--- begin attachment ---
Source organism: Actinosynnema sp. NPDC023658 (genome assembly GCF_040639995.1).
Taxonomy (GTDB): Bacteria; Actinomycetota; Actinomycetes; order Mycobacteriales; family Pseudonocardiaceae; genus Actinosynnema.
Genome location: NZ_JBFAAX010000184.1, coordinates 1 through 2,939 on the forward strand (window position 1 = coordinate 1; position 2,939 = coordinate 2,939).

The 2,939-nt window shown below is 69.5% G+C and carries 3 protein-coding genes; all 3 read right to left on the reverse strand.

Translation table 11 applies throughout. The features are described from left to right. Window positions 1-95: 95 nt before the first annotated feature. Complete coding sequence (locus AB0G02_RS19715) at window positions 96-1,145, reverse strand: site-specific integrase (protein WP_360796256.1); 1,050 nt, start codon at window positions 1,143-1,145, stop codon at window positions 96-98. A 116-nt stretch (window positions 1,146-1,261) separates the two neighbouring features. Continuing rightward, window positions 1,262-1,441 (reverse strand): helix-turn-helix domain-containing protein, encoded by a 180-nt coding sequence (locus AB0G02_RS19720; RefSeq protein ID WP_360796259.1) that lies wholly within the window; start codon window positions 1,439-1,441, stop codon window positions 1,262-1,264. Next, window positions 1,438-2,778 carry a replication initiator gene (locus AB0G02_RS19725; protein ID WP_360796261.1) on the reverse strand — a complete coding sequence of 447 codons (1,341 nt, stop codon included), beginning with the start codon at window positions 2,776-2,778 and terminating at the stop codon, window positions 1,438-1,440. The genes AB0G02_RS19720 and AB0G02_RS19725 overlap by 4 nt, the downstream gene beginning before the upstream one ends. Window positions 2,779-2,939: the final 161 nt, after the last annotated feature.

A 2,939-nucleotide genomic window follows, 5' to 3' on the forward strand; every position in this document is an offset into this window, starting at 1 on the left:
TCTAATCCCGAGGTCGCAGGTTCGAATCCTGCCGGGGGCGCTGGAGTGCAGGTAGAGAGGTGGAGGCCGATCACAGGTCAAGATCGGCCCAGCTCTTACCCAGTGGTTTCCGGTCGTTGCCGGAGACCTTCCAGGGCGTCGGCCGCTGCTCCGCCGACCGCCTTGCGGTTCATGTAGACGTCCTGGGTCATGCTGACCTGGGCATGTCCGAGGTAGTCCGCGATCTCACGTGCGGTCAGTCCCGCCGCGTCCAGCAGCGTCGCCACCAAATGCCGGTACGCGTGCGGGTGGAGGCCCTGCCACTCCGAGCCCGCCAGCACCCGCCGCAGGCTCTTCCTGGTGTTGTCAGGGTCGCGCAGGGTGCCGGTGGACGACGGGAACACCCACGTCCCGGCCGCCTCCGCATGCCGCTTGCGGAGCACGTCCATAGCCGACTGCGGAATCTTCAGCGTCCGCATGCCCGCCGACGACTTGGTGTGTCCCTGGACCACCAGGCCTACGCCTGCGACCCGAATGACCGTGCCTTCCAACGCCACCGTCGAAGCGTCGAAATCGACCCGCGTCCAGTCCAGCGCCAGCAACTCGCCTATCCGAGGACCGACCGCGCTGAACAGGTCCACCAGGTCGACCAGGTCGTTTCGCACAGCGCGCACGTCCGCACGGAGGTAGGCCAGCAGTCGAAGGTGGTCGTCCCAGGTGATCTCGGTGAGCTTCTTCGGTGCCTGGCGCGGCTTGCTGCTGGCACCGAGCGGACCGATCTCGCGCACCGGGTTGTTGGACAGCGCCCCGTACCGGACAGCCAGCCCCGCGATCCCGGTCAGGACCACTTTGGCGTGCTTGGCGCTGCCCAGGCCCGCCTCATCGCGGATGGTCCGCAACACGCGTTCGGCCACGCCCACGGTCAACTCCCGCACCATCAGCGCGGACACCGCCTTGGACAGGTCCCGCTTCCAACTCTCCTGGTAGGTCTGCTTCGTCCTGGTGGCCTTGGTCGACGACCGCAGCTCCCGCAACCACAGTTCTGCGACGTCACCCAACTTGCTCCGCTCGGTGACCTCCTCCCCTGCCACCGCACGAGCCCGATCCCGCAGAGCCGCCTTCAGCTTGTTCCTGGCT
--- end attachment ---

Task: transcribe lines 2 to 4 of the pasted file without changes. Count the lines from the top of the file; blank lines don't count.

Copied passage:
Taxonomy (GTDB): Bacteria; Actinomycetota; Actinomycetes; order Mycobacteriales; family Pseudonocardiaceae; genus Actinosynnema.
Genome location: NZ_JBFAAX010000184.1, coordinates 1 through 2,939 on the forward strand (window position 1 = coordinate 1; position 2,939 = coordinate 2,939).

The 2,939-nt window shown below is 69.5% G+C and carries 3 protein-coding genes; all 3 read right to left on the reverse strand.